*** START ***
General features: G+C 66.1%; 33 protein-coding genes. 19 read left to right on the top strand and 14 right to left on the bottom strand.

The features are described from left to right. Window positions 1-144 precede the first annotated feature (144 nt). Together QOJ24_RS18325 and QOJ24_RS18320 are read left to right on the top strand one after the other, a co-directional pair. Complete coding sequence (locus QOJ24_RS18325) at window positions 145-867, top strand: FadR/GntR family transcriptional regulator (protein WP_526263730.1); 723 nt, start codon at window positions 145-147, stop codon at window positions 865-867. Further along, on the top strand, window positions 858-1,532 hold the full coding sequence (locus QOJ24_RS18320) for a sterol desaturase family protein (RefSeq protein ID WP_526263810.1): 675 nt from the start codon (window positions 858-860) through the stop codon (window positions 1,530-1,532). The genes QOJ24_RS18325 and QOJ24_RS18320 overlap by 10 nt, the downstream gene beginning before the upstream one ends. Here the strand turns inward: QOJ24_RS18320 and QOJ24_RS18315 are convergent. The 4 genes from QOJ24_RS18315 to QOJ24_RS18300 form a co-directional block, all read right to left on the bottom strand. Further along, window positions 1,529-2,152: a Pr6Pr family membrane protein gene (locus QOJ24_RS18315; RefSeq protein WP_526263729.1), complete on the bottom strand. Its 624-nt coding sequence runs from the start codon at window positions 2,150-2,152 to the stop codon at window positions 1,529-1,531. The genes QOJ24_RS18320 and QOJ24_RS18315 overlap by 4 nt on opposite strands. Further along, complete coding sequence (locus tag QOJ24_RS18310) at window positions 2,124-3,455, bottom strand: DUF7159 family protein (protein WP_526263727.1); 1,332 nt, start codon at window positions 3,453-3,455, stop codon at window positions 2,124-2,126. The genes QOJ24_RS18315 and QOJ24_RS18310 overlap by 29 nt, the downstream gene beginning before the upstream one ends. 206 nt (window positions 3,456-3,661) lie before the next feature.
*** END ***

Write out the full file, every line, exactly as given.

General features: G+C 66.1%; 33 protein-coding genes. 19 read left to right on the top strand and 14 right to left on the bottom strand.

The features are described from left to right. Window positions 1-144 precede the first annotated feature (144 nt). Together QOJ24_RS18325 and QOJ24_RS18320 are read left to right on the top strand one after the other, a co-directional pair. Complete coding sequence (locus QOJ24_RS18325) at window positions 145-867, top strand: FadR/GntR family transcriptional regulator (protein WP_526263730.1); 723 nt, start codon at window positions 145-147, stop codon at window positions 865-867. Further along, on the top strand, window positions 858-1,532 hold the full coding sequence (locus QOJ24_RS18320) for a sterol desaturase family protein (RefSeq protein ID WP_526263810.1): 675 nt from the start codon (window positions 858-860) through the stop codon (window positions 1,530-1,532). The genes QOJ24_RS18325 and QOJ24_RS18320 overlap by 10 nt, the downstream gene beginning before the upstream one ends. Here the strand turns inward: QOJ24_RS18320 and QOJ24_RS18315 are convergent. The 4 genes from QOJ24_RS18315 to QOJ24_RS18300 form a co-directional block, all read right to left on the bottom strand. Further along, window positions 1,529-2,152: a Pr6Pr family membrane protein gene (locus QOJ24_RS18315; RefSeq protein WP_526263729.1), complete on the bottom strand. Its 624-nt coding sequence runs from the start codon at window positions 2,150-2,152 to the stop codon at window positions 1,529-1,531. The genes QOJ24_RS18320 and QOJ24_RS18315 overlap by 4 nt on opposite strands. Further along, complete coding sequence (locus tag QOJ24_RS18310) at window positions 2,124-3,455, bottom strand: DUF7159 family protein (protein WP_526263727.1); 1,332 nt, start codon at window positions 3,453-3,455, stop codon at window positions 2,124-2,126. The genes QOJ24_RS18315 and QOJ24_RS18310 overlap by 29 nt, the downstream gene beginning before the upstream one ends. 206 nt (window positions 3,456-3,661) lie before the next feature.